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The Nutrient-dense Diet

Sep 4, 2010

In an ideal world, we wouldn’t go first to a pharmacist to address maladies ranging from the common cold to cancer; instead, we’d create grocery shopping lists aimed at fostering optimal health. Good nutrition may not cure disease, but a growing body of research shows it could do something even more powerful: help prevent disease. “By choosing foods wisely, we can control our health destiny,” says Joel Fuhrman, MD, author of Eat for Health (Gift of Health, 2008). “But we can’t make small, moderate changes to the average diet and expect prevention; we need to make aggressive, radical changes.” Indeed, a 2010 study published in the Journal of the National Cancer Institute found that adults who added only two servings of vegetables to their daily diet had, on average just a 4 percent drop in cancer risk. (Another study of the same group, however, found those who ate the most vegetables had significantly lower risk for heart disease than those who ate the least.)

Over the past two decades, Fuhrman reviewed 20,000 human-nutrition studies to develop a comprehensive nutrient-per calorie ranking system, which he calls the Aggregate Nutrient Density Index (ANDI). His goal is to help you find the best foods for weight control, disease prevention, and overall health. Looking at the ANDI rankings, one conclusion stands out: You really should eat more dark leafy greens. These nutrient powerhouses earned the top spots on the list, and those with sources of 1,000 (out of 1,000) far exceed Fuhrman’s definition of superfoods: fruits and vegetables with ANDI scores of 100 or more. Other rankings may seem counterintuitive. Because radishes and bean sprouts contain so few calories vis-a’-vis nutrients, they prove to be among the smartest options for health and weight management, while nutritionally worthy almonds’ calories push them farther down the list.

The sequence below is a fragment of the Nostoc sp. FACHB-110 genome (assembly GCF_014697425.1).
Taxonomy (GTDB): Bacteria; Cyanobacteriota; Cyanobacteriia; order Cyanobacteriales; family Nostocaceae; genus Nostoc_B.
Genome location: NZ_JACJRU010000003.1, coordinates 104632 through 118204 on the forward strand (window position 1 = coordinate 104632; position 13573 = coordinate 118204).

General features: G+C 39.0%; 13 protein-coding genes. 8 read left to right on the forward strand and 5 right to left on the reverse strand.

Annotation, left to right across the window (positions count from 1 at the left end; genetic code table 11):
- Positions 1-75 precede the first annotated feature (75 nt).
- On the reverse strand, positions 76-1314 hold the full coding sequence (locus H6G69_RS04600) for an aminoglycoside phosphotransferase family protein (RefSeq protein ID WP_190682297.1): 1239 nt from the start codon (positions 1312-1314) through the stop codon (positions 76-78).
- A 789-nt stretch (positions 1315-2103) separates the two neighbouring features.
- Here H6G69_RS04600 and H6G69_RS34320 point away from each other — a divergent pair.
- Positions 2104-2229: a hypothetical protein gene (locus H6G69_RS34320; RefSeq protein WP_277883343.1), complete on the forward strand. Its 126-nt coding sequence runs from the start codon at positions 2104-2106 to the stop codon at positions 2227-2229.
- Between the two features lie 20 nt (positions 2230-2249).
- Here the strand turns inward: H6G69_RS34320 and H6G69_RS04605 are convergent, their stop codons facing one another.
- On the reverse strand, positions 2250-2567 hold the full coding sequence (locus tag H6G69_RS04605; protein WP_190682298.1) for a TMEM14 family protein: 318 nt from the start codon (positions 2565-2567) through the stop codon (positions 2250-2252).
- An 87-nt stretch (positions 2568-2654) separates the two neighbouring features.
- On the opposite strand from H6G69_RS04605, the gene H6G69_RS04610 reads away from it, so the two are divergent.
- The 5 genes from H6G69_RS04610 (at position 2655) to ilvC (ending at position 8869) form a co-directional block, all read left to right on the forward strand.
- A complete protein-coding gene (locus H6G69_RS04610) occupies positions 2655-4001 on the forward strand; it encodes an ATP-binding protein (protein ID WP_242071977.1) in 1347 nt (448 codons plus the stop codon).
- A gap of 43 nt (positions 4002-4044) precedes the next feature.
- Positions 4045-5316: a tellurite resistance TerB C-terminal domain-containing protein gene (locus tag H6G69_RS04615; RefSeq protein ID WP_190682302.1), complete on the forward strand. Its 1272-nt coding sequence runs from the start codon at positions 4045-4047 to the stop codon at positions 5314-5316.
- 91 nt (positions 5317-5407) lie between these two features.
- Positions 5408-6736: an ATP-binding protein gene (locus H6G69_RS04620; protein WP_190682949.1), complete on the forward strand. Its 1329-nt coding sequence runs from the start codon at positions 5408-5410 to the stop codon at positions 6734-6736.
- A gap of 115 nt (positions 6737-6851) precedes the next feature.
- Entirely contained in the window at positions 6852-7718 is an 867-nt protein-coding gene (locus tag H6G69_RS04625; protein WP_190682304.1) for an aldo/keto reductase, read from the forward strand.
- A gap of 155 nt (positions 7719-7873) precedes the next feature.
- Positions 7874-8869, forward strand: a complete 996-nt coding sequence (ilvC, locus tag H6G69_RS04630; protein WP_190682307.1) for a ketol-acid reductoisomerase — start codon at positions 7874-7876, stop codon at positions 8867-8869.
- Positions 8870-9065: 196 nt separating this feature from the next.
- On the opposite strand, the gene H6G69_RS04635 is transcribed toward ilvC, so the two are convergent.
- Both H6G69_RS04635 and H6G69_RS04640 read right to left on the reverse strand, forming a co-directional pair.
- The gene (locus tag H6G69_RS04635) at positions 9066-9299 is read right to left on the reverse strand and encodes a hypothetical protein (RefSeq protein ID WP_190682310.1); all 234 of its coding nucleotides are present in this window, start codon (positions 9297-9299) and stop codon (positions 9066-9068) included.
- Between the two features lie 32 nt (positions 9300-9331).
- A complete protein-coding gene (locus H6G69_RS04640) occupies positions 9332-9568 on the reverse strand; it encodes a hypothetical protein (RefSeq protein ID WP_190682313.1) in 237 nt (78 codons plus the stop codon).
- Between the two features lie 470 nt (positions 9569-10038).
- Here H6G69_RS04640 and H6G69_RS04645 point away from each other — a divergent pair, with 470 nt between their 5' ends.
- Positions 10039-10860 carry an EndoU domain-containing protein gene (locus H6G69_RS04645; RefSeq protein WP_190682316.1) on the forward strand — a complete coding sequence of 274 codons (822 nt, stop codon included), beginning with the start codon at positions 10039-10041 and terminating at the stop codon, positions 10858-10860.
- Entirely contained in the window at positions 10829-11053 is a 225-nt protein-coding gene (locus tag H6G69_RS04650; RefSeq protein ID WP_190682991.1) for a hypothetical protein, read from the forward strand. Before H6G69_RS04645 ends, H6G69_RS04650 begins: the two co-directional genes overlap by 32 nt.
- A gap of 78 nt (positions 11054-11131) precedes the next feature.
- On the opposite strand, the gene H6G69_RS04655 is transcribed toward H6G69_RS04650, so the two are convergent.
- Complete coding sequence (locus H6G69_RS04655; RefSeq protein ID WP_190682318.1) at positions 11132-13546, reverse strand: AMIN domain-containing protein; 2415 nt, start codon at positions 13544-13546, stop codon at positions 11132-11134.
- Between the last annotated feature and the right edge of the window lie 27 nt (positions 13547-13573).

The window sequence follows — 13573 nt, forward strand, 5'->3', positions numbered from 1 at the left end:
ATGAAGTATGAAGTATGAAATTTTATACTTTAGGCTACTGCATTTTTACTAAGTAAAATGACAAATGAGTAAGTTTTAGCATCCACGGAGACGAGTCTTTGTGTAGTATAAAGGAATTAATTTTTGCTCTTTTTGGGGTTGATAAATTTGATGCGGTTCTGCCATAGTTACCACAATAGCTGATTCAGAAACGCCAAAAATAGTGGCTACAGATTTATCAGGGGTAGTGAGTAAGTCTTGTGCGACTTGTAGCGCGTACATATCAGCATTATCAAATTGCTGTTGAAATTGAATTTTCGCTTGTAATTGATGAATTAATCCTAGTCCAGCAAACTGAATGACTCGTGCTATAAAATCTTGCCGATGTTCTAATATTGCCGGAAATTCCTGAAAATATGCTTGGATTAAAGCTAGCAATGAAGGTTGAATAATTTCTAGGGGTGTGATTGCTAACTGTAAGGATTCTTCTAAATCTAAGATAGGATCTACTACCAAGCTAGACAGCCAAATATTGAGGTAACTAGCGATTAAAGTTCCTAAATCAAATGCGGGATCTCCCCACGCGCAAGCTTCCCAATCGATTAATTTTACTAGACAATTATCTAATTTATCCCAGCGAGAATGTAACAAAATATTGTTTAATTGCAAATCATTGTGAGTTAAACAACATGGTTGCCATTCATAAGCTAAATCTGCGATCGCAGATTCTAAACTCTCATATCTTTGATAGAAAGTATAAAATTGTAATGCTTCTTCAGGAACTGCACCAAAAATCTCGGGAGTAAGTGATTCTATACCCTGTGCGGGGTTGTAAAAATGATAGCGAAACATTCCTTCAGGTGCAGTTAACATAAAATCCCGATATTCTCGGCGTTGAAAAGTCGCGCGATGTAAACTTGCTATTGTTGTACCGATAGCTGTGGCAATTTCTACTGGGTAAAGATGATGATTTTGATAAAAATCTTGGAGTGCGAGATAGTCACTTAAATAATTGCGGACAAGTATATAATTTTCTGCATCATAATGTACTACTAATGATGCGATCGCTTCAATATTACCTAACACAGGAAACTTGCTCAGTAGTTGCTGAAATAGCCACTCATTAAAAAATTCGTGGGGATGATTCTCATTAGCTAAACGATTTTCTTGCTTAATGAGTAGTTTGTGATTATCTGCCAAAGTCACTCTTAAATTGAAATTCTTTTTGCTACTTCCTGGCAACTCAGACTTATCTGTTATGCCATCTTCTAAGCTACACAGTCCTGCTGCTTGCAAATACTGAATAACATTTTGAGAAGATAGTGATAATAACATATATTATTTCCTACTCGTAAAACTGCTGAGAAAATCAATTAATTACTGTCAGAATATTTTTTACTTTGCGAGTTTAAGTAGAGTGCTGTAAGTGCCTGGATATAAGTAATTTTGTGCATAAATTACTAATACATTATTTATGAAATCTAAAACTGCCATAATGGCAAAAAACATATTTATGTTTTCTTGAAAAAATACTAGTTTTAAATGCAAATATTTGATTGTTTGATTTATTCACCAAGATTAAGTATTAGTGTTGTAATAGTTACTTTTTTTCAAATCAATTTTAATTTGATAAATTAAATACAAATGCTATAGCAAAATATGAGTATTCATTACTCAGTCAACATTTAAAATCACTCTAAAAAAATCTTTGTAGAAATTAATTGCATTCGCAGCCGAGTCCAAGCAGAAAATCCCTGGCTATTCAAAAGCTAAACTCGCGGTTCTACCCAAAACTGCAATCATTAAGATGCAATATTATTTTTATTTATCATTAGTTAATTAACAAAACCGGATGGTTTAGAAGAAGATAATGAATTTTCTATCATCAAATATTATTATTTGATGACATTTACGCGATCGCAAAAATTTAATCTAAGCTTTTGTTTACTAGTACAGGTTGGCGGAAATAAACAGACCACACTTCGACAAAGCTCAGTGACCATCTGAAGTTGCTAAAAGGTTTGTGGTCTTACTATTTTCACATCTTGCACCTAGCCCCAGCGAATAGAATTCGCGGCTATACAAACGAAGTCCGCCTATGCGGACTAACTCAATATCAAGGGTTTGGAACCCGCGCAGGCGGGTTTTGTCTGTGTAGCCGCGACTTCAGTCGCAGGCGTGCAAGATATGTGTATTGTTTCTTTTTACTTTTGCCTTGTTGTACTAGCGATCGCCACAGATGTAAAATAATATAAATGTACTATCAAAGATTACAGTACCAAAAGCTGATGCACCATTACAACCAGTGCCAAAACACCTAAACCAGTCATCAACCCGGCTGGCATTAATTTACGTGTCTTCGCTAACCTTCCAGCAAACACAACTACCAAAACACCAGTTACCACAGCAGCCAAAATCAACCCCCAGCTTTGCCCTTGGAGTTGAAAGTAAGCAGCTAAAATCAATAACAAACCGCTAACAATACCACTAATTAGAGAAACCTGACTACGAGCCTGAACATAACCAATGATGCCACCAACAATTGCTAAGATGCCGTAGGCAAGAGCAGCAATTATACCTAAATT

The ANDI rankings don’t account for the largely unnamed and unmeasured phytochemicals in fruits and vegetables. What they do is compare common foods based on quantifiable nutrients-per-calorie. The charts on the following pages list the top ANDI-ranked foods by category. Use them as guides to make the healthiest eating choices for you and your family.


By Jessica Rubino Annual Guide 10


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